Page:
Reasons Not to Wait
There is a common belief in triathlon that athletes younger than their late 20s are not physically mature enough to excel in Ironman racing. It is difficult to find hard evidence that supports this notion. While many younger triathletes lack the conditioning background that is needed to excel in Ironman racing, those who have an extensive endurance background need not worry about being held back by physical immaturity.
“Well-trained young athletes, if their body is predisposed to going long, can and should do so at any age,” says Brett Sutton, head coach of Team TBB, who has coached short-course specialists such as Greg Bennett and long-course specialists such as Chrissie Wellington.
It is true that, as they age, endurance athletes tend to lose speed before they lose endurance. For this reason—and because nearly all young professional triathletes necessarily start out as short-course racers—many pros choose to wait until the second half of their career to shift their focus to long-distance racing. But this career-management rationale for waiting is different from having to wait for purely physical reasons. Age-group triathletes don’t have to worry about career management.
Another reason not to wait is that if your overall situation in life allows you to train for and participate in Ironman events now, there’s no guarantee that this window will still be open a few years from now.
“Most sane, balanced people who throw themselves into Ironman are able to keep it up for two or three years before they find out that it’s just too much,” says Strauss. “They’re sacrificing something—time with family, investment in their career, sleep—that they can’t keep sacrificing forever.”
While most triathletes are capable of improving as long-distance racers throughout their 30s, younger age groupers typically have an easier time “doing it all.” Speaking for myself, at age 41 I certainly can’t get away with sacrificing sleep as I could when I was 31.
A third reason not to wait to move up to Ironman if you’re ready is that, as Strauss puts it, “The key to success at Ironman is knowing how to race an Ironman.” All the talent, fitness and short-course racing experience in the world won’t help you on race day if you cannot master the unique nutritional, mental and pacing elements that make Ironman almost a sport unto itself.
Some triathletes have good Ironman instincts and nail their very first one. Others have to do several before they figure it out. Beyond a certain point, amassing experience at the 70.3 distance and below will not improve your chances of hitting your first Ironman out of the park.
A survey of great Ironman triathletes past and present proves that age and experience do not predict initial Ironman success. Some athletes start racing Ironman events early in their careers and find immediate success. Chrissie Wellington won her first Ironman (Korea) in her first season of professional racing (2007) and two months later won her first Ironman World Championship title. But for every Chrissie Wellington there’s at least one Tim DeBoom, who did his first Ironman (Kona) in 1992, when he was 21, and returned to the race every year for nine more years before winning it in 2001 (and again in 2002).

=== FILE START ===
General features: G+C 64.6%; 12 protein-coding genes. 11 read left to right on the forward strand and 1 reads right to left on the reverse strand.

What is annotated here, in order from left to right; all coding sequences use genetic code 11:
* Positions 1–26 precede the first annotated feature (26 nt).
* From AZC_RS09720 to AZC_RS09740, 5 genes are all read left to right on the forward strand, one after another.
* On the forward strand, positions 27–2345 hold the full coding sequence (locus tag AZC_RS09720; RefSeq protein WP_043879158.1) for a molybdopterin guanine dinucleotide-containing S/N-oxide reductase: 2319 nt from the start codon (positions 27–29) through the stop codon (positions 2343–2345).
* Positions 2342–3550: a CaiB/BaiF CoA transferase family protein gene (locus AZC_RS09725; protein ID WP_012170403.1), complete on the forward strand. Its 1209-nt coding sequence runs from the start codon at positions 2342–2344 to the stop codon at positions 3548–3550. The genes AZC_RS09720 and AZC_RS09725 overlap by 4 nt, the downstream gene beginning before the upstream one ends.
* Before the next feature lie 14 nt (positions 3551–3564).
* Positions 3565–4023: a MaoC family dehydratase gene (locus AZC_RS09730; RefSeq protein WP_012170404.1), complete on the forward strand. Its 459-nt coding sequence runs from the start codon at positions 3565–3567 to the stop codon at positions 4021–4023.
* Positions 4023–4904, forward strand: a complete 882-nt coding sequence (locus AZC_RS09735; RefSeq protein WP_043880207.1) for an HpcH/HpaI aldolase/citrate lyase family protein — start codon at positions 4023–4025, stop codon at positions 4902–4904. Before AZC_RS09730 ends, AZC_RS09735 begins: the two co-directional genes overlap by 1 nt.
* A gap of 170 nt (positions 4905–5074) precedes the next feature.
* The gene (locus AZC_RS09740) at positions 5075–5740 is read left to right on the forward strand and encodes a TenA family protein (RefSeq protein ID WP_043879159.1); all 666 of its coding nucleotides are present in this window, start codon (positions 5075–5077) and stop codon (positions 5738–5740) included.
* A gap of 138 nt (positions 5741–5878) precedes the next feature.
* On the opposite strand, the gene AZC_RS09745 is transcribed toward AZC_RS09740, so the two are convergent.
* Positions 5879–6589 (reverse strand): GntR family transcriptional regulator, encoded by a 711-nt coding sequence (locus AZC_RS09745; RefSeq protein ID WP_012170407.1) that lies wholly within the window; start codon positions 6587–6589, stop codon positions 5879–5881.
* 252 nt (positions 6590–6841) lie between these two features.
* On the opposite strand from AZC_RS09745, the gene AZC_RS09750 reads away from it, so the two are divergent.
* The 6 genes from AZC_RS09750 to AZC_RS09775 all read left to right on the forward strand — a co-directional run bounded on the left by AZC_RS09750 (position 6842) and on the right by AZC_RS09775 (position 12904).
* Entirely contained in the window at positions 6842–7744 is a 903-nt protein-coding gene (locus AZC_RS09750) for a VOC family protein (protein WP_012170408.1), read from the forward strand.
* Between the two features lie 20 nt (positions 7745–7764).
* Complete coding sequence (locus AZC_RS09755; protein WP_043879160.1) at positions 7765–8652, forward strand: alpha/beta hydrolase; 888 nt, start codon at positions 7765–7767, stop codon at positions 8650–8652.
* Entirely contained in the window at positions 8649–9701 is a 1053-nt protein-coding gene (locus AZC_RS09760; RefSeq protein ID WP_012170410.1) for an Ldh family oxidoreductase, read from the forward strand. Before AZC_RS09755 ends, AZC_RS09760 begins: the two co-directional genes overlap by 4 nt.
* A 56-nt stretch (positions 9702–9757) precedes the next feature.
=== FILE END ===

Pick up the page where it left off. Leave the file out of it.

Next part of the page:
The point is that you cannot possibly know whether Ironman racing will come naturally to you until you try it. You sort of have to assume it won’t, and if it doesn’t, you’ll want to get started on the process of figuring it out sooner rather than later.
Most coaches believe that merely not expecting to achieve a fantastic time in one’s first Ironman doesn’t go far enough. One shouldn’t even try.
“How can you set a time goal for your first Ironman?” Fliegelman asks rhetorically.
It’s much wiser, he says, to focus on doing things right throughout all three legs of the race (and transitions) than to be hell-bent on reaching the finish line with a particular number showing on the clock. It may be tempting to go for broke when you’ve trained hard for months, you’re in great shape, and you’re used to letting it all hang out in shorter races. But giving in to this temptation as an Ironman rookie seldom ends well.
If your goal is to complete an Ironman with a time that you can proudly tattoo on your forehead, plan to do at least two Ironmans and race the first for experience.
It’s a sport of patience.
The X Factors
It takes more than a willing body and mind to finish an Ironman. Prepare yourself for these other obstacles before taking the plunge.
One crucial piece of experience that Ironman aspirants often overlook is race travel. Coach Scott Fliegelman prefers to see athletes travel for at last one shorter triathlon before they travel for an Ironman. Every triathlete learns lessons the hard way in his or her first “road game” that can be used to make the next race go more smoothly. Of course, rookie mistakes can spoil a shorter triathlon just as well as they can spoil a longer one, but which one would you rather have spoiled?
The race entry fee is only one of many costs associated with racing Ironman. Travel, accommodations, training costs, etc. add up quickly. Coach Scott Fliegelman suggests setting aside at least $5,000 for the journey assuming you already own a good bike.
“Familial readiness” refers to the time commitment of training for an Ironman, which catches many first-time participants—not to mention their spouses and children—off guard. It’s not hard to wrap one’s head around the idea of having to do a multi-hour bike ride on Saturday and a 90-minute-plus run on Sunday. But families frequently fail to consider what it’s like for one of their members to have to do multi-hour rides every Saturday and 90-plus-minute runs every Sunday for several months on end. It’s not that it can’t be done; the family just has to be truly ready for it, which requires good communication and is helped by learning from families that have already been through the experience.